The African Development Bank (AfDB) Group’s board of directors announced that it approved a $1.5 billion facility to help African countries avert a looming food crisis in the continent.
In a statement issued by the bank on Friday, the bank said with the disruption of food supplies arising from the Russia-Ukraine war, Africa now faces a shortage of at least 30 million metric tons of food, especially wheat, maize, and soybeans mostly imported from both countries.
“The African Development Bank’s $1.5 billion African Emergency Food Production Facility is an unprecedented comprehensive initiative to support smallholder farmers in filling the food shortfall,” the bank’s statement read.
It said African farmers urgently need high-quality seeds and inputs before the planting season begins in May to immediately boost food supplies.
According to the statement, the initiative will provide 20 million African smallholder farmers with certified seeds and that it will increase access to agricultural fertilizers and enable them to rapidly produce 38 million tons of food.
“This is a $12 billion increase in food production in just two years,” the bank said.
Akinwumi Adesina, AfDB group president was quoted to have said: “Food aid cannot feed Africa. Africa does not need bowls in hand. Africa needs seeds in the ground, and mechanical harvesters to harvest bountiful food produced locally. Africa will feed itself with pride for there is no dignity in begging for food.”
He said the African Emergency Food Production Facility has benefited from stakeholder consultations, including those with fertilizer producers and separately with African Union agriculture and finance ministers earlier this month.
Mr Adesina explained that the ministers agreed to implement reforms to address the systemic hurdles that prevent modern input markets from performing effectively.
He said the price of wheat has soared in Africa by over 45 per cent since the war in Ukraine began.
“Fertilizer prices have gone up by 300%, and the continent faces a fertilizer shortage of 2 million metric tons. Many African countries have already seen price hikes in bread and other food items. If this deficit is not made up, food production in Africa will decline by at least 20% and the continent could lose over $11 billion in food production value, ”the AfDB president said.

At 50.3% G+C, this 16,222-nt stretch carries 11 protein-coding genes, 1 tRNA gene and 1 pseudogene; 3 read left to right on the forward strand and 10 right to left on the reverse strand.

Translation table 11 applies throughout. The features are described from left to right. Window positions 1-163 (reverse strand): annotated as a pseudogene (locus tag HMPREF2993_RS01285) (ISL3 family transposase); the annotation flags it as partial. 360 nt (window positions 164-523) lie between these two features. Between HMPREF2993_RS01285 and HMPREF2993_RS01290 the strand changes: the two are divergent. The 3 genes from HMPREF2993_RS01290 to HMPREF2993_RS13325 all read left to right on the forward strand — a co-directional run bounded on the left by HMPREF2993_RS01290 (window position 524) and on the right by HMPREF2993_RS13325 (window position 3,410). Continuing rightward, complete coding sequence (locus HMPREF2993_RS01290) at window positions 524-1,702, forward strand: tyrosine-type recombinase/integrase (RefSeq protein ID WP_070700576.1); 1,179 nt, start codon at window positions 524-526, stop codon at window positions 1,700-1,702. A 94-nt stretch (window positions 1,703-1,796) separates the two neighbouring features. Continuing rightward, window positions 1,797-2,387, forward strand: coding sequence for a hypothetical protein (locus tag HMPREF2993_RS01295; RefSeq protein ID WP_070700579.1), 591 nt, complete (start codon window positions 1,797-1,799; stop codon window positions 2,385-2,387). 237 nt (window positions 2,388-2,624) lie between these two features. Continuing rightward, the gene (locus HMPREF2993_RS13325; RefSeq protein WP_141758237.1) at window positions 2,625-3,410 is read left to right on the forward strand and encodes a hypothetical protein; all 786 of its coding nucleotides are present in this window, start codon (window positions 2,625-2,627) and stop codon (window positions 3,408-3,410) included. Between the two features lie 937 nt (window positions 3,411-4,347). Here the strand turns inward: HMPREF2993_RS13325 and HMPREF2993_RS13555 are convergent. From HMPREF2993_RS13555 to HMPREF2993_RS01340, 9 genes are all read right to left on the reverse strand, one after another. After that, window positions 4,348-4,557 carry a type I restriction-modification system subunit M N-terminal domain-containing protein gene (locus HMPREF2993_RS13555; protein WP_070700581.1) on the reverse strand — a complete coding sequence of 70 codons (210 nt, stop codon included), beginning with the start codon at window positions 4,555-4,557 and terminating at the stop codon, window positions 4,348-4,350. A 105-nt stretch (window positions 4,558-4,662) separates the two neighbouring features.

The African Development Bank’s $1.5 billion package will lead to the production of 11 million tons of wheat; 18 million tons of maize; 6 million tons of rice; and 2.5 million tons of soybeans, the statement said.
It said the initiative will provide 20 million farmers with certified seeds, fertilizer, and extension services and that it will also support market growth and post-harvest management.
“The African Development Bank will provide fertilizer to smallholder farmers across Africa over the next four farming seasons, using its convening influence with major fertilizer manufacturers, loan guarantees, and other financial instruments,” the AfDB board said.
The statement highlighted that the facility will also create a platform to advocate for critical policy reforms to solve the structural issues that impede farmers from receiving modern inputs.
This, it said, includes strengthening national institutions and overseeing input markets and that the facility has a structure for working with multilateral development partners.
“This will ensure rapid alignment and implementation, enhanced reach, and effective impact. It will increase technical preparedness and responsiveness. In addition, it includes short, medium, and long-term measures to address both the urgent food crisis and the long-term sustainability and resilience of Africa’s food systems,” the bank said.
In her remarks, Beth Dunford, AfDB vice president for Agriculture, Human and Social Development, said: “The Africa Emergency Food Production Facility builds on lessons learned from the African Development Bank’s Feed Africa Response to Covid-19 program.”
The program, she said, has provided a strategic roadmap to support Africa’s agriculture sector and safeguard food security against the pandemic’s impact.
Over the past three years, the AfDB said its Technologies for African Agricultural Transformation initiative has delivered heat-tolerant wheat varieties to 1.8 million farmers in seven countries, increasing wheat production by 2.7 million metric tons worth $840 million.
The statement noted that a five-year ramp-up phase will follow the two-year African Emergency Food Production Facility, with the view to build on previous gains and strengthen self-sufficiency in wheat, maize, and other staple crops, as well as expand access to agricultural fertilizers.
It said the five-year phase will deliver seeds and inputs to 40 million farmers under the “Technologies for African Agricultural Transformation program”.
The statement said in April, UN Secretary-General António Guterres, appointed Mr Adesina to a select Steering Committee of the Global Crisis Response Group.
It noted that the U.S. Senate Appropriations Subcommittee on State and Foreign Operations recently invited Mr Adesina to make a presentation about the African Emergency Food Production Facility.
“The Global Alliance for Food Security spearheaded by the Government of Germany provides an excellent forum for the African Emergency Food Program Facility, which is part of a coordinated and collective effort by development partners and countries to accelerate food production in the short term while remaining focused on medium- and longer-term actions to build resilience.” the statement added.